Swim day for women in France sparks controversy
Mayor of Marseille intends to ban a planned swim-day for women at a local park next month
The mayor of a French town near Marseille said on Thursday he intends to ban a planned swim-day for women at a local park next month, citing a risk to public order because swimmers will be required to cover up from chest to knee.
The association "Smile 13" organized the event for women, girls, and boys under 10, for 10 September.
Swimmers have been asked to respect the Islamic notion of "awra," a reference to parts of the body to be hidden - causing concern among some in secular France.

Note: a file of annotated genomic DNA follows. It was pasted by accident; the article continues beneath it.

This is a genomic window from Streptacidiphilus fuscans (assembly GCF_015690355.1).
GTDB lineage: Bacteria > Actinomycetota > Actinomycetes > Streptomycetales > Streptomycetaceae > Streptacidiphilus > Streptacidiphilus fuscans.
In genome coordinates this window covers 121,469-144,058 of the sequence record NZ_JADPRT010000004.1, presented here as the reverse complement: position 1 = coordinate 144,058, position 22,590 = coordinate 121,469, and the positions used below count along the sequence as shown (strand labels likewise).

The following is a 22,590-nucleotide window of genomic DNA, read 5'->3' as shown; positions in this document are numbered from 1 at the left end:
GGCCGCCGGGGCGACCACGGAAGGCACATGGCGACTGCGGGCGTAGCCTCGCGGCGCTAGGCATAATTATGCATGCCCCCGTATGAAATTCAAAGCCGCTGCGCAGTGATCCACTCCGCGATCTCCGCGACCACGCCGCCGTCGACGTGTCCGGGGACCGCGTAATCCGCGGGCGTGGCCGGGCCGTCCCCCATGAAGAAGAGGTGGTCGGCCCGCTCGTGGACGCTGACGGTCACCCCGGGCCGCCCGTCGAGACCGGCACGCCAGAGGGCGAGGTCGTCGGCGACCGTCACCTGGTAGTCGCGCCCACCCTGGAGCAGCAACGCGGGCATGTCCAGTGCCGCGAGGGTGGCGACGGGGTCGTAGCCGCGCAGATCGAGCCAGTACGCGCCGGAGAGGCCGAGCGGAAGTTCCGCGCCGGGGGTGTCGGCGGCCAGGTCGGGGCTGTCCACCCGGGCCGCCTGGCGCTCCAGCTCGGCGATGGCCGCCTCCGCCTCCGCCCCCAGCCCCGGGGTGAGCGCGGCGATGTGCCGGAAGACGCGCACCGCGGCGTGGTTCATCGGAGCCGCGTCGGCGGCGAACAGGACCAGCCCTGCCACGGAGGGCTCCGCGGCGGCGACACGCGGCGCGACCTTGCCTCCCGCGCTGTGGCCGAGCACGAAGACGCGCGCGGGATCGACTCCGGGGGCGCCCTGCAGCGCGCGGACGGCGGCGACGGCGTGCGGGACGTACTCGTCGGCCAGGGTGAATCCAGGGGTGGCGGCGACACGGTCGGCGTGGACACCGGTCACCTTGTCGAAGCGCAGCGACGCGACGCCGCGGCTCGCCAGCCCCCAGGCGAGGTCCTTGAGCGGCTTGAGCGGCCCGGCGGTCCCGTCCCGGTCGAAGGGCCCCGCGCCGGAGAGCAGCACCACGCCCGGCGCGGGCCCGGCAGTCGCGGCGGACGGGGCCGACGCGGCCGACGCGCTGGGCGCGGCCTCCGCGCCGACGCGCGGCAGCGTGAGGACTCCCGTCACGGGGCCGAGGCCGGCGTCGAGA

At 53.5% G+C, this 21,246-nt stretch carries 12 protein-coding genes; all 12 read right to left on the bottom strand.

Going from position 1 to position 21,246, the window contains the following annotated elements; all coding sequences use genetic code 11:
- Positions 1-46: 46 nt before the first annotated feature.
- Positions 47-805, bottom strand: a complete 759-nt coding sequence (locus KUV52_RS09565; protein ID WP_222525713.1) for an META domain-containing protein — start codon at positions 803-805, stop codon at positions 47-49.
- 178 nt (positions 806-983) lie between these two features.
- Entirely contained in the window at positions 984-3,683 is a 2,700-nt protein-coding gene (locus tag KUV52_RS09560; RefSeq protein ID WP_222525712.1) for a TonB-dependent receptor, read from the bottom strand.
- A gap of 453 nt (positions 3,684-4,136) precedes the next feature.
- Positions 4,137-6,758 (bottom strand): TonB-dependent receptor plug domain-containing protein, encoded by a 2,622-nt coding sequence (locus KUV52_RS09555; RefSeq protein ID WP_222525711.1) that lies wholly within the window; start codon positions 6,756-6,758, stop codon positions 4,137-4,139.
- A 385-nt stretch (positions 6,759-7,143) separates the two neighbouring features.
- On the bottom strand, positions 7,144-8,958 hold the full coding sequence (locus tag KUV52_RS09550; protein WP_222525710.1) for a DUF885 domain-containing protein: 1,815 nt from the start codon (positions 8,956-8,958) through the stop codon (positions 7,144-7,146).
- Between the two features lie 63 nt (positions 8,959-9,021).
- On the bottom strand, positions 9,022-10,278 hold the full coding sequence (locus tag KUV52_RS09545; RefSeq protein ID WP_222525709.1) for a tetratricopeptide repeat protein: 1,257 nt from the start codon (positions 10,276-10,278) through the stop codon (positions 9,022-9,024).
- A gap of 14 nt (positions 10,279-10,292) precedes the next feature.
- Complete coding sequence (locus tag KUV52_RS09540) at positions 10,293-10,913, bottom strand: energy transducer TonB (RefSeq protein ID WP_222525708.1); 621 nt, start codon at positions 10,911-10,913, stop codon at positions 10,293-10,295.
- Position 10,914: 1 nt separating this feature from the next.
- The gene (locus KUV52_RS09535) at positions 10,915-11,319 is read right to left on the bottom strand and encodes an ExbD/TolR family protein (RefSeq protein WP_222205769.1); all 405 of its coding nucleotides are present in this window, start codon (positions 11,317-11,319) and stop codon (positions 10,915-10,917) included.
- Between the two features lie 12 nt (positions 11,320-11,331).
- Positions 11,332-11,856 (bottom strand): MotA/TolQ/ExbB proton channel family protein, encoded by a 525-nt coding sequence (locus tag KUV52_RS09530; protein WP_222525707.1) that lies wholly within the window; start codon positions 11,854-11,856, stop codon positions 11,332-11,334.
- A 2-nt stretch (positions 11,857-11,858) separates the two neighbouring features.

Dominique Bucci, deputy mayor of Les-Pennes-Mirabeau, a Mediterranean port city with a large Muslim population, said that the day would deny men and women equality and "trample" on the value of laicity.
On the beach in Marseille beaches, Nissrine Samali, a young Muslim teacher wearing a burkini, said she didn't understand wearing Islamic dress for water sports bothered anyone and said it would be better if people were more "open-minded about this subject".
Samali said for Muslims it is a type of modesty to wear a burkini.
France is a secular state and citizens try, sometimes zealously, to ensure secular values remain respected in an increasingly multicultural society.
Two laws, a ban on headscarves in classrooms in 2004 and on face veils in streets in 2010, aim to keep religious symbols out of public life.
Smile 13, which describes itself as a "socio-cultural, sports and aid" group for women and children, could not be reached immediately for comment.